By Alex Gallagher
Pasadena Weekly Staff Writer
The South Pasadena Arts & Music Academy has reopened after 15 months with nearly 30% of its students partaking in in-person lessons.
Though it is making strides toward resuming normalcy, the South Pasadena Arts & Music Academy still has safety measures in place for their staff and students. Masks are worn at all times by students and staff, medical grade air filters were installed and the lobby remains closed.
Manuel Lozano owns the South Pasadena Arts & Music Academy and is hopeful that he made the right decision to open much later than any other business of this nature. He delayed his decision because he noticed online lessons were a hit.
“If you had asked me in February of 2020 if we would ever do online lessons, I would have adamantly refused,” Lozano said. “Now, after doing it, we now have some of the best online instruction in the world.”
When stay-at-home orders were initiated, Lozano scrambled to move all lessons online. He did it within a weekend.
“We went from in person on a Saturday to every lesson online the following week,” Lozano said.
Lozano then had his instructors help him work out any kinks with online lessons. They provided students with world-class lessons even while locked in their own homes.
Instructors obtained specialized microphones and positioned their cameras so their students could see the music being played and learn new techniques. They experimented with video meeting software but ultimately concluded that Zoom worked best.
Now that cases are extremely low in California and some communities are reaching herd immunity, Lozano slowly reopened his doors and returned to his goals.
“We’re really big on being open to all styles of music. Any genre you can imagine we teach,” Lozano said. “The one thing that sets us apart from a more traditional conservatory is that we believe that any man, woman or child should have the ability to learn music.”
He’s done so by implementing an online booking system for students to sign up for introductory and recurring lessons.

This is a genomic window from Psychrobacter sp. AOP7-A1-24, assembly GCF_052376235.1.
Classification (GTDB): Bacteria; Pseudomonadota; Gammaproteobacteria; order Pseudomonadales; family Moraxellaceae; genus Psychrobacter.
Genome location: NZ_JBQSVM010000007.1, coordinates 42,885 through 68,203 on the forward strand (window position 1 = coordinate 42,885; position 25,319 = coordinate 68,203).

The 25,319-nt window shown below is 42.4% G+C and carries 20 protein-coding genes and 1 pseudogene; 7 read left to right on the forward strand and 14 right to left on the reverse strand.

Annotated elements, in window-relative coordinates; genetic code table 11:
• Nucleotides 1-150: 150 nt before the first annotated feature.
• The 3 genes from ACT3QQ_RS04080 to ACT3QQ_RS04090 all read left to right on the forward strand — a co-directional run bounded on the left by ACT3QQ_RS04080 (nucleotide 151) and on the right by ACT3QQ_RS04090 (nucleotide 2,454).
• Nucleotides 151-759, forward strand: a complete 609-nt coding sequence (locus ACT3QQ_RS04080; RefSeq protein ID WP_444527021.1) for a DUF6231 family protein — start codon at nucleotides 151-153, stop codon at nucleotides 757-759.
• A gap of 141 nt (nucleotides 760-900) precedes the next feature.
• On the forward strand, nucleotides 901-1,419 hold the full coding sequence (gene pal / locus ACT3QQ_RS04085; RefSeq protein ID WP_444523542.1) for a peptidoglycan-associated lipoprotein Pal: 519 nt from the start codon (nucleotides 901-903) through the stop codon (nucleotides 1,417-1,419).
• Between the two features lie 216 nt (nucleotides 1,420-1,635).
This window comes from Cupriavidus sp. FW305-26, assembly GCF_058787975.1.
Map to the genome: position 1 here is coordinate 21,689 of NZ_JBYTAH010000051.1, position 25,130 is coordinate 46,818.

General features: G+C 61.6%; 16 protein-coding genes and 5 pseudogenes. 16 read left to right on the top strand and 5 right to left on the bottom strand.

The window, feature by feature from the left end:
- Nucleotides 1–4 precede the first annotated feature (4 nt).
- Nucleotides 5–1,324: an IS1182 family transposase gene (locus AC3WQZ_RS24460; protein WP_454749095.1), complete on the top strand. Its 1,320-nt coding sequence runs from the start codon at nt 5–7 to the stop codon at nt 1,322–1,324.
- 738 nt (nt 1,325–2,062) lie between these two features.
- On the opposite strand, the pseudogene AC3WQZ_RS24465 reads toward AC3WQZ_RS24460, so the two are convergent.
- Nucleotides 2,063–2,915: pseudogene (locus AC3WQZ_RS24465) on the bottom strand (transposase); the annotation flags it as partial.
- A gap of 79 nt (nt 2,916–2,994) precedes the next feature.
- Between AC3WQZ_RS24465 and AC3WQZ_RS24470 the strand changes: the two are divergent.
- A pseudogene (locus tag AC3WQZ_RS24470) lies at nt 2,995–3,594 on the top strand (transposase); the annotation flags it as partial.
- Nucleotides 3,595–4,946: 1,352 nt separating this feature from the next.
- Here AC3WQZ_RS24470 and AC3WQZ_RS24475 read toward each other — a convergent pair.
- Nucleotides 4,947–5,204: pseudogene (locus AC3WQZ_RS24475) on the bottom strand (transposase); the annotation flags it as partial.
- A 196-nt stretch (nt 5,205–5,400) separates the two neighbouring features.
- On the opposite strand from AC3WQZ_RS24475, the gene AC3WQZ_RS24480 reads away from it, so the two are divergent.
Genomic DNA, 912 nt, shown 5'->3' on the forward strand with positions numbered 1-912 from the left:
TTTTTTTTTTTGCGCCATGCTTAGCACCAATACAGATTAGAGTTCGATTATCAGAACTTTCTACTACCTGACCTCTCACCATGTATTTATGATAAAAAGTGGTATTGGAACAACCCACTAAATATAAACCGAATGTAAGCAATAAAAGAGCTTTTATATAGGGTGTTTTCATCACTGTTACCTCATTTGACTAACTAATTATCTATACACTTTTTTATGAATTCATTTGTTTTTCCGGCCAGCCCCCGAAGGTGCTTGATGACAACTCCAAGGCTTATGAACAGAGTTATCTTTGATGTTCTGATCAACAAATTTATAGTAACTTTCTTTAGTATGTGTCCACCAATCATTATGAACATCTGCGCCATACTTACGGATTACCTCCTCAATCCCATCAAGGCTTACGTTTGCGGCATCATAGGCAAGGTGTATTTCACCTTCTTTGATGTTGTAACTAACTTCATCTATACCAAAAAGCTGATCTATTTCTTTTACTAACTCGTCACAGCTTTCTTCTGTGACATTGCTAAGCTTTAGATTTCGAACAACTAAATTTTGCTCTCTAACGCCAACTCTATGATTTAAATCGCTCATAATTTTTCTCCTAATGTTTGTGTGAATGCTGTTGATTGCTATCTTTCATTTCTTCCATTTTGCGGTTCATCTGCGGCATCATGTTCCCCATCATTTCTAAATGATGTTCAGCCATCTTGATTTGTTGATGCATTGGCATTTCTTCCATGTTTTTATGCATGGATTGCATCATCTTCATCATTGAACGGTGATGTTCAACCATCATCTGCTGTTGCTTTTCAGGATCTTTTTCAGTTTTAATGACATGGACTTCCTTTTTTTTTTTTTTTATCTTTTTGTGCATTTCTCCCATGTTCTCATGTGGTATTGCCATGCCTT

They can also select an instructor and time preference for an appointment or adjust their appointment up to 24 hours prior.
Though group lessons have been offered in the past, all lessons are one-on-one at the moment.
“We really believe that one-on-one instruction is the most effective way to learn music,” Lozano said.
Lozano plans to be fully operational by August, but will keep the online option.
Meanwhile, Lozano will resume his regular fundraiser. Before the pandemic, he offered $10 introductory lessons for one week and donated most of those proceeds to the South Pasadena Educational Foundation.
“We’re big supporters of the South Pasadena Educational Foundation and we’ve been fundraising for them for close to five years,” Lozano said. “This allows us to be one of South Pasadena Educational Foundation’s bigger sponsors in the small business world.”
This has worked well for Lozano and the South Pasadena Educational Foundation, as he has historically booked 60 to 80 introductory lessons. The pandemic has hindered this event, however.
“This past year was very challenging and, when I spoke to the South Pasadena Educational Foundation, I got the sense that a lot of their donors weren’t donating to them,” Lozano said. “This year it was more painful to make that donation, as we lost 30% to 40% of our student base during the pandemic.”
Lozano is still happy to donate, despite any financial consequences. He’s optimistic his business will return to normal.
Lozano plans to host his $10 introductory lessons week either the first or second week of August and hopes to welcome all students as they prepare to head back to school.
The teachers, he said, will implement technology they used during the pandemic with in-person lessons.
“There are some instructors who have now had to adjust from online to in-person because they had access to so many resources online that are not present when you’re having an in-person lesson,” Lozano said. “There are some things that we’re working on incorporating into our in-person lessons and this has been a great learning experience for everyone.”
Lozano is also working on utilizing the garden of the South Pasadena Arts & Music Academy as a rehearsal space.
“The idea is to have a couple of spots where students and instructors can sit across from each other outside and play,” Lozano said. “We want to give the students and the instructors the option of being able to rehearse and practice outside.”
More than anything, Lozano can’t wait to see students learn music again.
“We’re excited to see some of the kids we lost during the pandemic come back when we fully reopen,” Lozano Said.
South Pasadena Arts & Music Academy
803 Fremont Avenue, South Pasadena